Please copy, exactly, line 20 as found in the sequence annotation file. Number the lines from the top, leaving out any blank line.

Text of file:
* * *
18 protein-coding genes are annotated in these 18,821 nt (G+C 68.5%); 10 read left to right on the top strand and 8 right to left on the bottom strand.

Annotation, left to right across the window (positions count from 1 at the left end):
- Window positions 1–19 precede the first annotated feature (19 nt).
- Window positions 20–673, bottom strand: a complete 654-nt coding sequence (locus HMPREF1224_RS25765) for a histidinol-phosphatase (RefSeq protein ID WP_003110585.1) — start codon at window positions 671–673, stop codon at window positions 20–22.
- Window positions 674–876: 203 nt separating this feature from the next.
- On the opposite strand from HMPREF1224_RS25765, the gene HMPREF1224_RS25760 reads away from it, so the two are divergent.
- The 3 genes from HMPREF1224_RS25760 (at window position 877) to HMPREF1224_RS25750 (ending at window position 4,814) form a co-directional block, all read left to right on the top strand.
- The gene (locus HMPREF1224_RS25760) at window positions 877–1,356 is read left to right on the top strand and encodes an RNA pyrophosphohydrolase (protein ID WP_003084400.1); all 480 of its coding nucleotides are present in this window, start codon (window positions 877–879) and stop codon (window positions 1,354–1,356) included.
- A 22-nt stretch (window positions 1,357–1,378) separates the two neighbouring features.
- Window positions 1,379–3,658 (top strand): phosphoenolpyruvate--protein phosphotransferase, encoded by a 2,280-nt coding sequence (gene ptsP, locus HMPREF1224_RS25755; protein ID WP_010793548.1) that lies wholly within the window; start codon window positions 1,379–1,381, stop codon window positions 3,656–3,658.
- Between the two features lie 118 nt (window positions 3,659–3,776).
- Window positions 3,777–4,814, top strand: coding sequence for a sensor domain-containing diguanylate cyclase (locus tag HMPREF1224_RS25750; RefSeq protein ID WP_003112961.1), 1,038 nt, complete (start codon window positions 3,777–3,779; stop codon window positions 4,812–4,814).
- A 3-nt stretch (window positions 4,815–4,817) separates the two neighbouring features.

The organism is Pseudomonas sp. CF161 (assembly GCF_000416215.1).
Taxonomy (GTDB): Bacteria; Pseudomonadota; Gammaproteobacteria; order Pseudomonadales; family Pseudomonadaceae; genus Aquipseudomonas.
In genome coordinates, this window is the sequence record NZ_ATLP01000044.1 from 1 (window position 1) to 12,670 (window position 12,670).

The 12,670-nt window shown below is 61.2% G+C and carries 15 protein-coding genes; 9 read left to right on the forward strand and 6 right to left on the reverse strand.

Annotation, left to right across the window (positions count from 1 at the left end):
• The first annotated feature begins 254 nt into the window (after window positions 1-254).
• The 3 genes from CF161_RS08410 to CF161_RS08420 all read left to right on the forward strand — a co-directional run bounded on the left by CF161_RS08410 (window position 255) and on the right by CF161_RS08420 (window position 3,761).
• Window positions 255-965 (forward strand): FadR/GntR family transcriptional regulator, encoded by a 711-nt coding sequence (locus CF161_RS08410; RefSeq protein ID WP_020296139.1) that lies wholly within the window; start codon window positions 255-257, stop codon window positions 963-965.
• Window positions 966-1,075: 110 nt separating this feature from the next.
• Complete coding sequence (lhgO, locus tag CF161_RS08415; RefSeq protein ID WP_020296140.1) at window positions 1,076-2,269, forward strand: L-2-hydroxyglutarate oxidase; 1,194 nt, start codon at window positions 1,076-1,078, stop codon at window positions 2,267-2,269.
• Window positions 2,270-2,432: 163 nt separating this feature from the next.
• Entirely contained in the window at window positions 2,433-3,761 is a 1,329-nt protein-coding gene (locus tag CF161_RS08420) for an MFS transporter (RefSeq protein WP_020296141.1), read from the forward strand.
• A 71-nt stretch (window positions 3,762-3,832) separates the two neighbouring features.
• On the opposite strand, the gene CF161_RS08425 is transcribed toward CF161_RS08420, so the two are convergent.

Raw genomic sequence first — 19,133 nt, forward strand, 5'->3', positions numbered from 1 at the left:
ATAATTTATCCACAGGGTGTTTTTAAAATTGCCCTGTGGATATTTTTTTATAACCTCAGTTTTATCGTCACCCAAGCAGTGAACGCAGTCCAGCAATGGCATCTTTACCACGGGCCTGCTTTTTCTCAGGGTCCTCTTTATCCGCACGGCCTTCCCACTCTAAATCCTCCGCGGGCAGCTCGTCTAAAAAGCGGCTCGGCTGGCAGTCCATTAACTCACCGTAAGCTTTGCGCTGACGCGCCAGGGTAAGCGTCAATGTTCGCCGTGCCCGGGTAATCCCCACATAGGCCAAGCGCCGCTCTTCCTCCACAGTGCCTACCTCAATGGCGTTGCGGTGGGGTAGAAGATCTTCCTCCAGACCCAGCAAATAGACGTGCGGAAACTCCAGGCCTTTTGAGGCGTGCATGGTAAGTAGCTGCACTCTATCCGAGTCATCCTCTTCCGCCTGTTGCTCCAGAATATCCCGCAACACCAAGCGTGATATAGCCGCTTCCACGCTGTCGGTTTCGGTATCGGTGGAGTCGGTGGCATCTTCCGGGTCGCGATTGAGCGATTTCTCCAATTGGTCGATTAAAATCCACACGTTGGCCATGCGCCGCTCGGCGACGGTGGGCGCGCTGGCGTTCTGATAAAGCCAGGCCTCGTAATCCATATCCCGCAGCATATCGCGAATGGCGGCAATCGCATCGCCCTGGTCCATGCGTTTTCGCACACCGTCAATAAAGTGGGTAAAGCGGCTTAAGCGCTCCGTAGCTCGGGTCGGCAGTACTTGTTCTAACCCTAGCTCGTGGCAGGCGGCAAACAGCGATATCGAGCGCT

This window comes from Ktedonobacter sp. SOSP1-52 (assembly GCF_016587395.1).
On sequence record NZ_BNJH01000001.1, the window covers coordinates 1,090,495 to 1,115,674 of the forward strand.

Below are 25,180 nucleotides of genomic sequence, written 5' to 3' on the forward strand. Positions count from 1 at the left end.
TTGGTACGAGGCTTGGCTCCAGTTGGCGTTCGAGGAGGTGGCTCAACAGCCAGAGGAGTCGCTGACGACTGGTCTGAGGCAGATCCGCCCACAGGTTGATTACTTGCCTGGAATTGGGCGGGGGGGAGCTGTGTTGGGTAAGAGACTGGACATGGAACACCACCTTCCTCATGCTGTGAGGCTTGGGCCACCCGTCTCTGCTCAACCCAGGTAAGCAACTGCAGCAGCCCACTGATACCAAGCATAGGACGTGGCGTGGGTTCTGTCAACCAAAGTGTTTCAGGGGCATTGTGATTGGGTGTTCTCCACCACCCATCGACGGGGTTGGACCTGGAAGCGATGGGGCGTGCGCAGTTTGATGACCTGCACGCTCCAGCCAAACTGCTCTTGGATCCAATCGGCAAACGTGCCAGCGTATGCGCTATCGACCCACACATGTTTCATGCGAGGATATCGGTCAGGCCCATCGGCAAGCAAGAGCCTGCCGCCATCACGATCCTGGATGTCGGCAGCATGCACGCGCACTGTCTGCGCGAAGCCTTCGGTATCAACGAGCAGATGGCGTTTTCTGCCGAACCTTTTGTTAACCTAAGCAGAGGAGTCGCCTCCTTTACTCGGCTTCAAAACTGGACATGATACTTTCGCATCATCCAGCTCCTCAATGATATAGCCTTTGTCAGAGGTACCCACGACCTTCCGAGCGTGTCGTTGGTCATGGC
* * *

• The 3 genes from CF161_RS08410 to CF161_RS08420 all read left to right on the forward strand — a co-directional run bounded on the left by CF161_RS08410 (window position 255) and on the right by CF161_RS08420 (window position 3,761).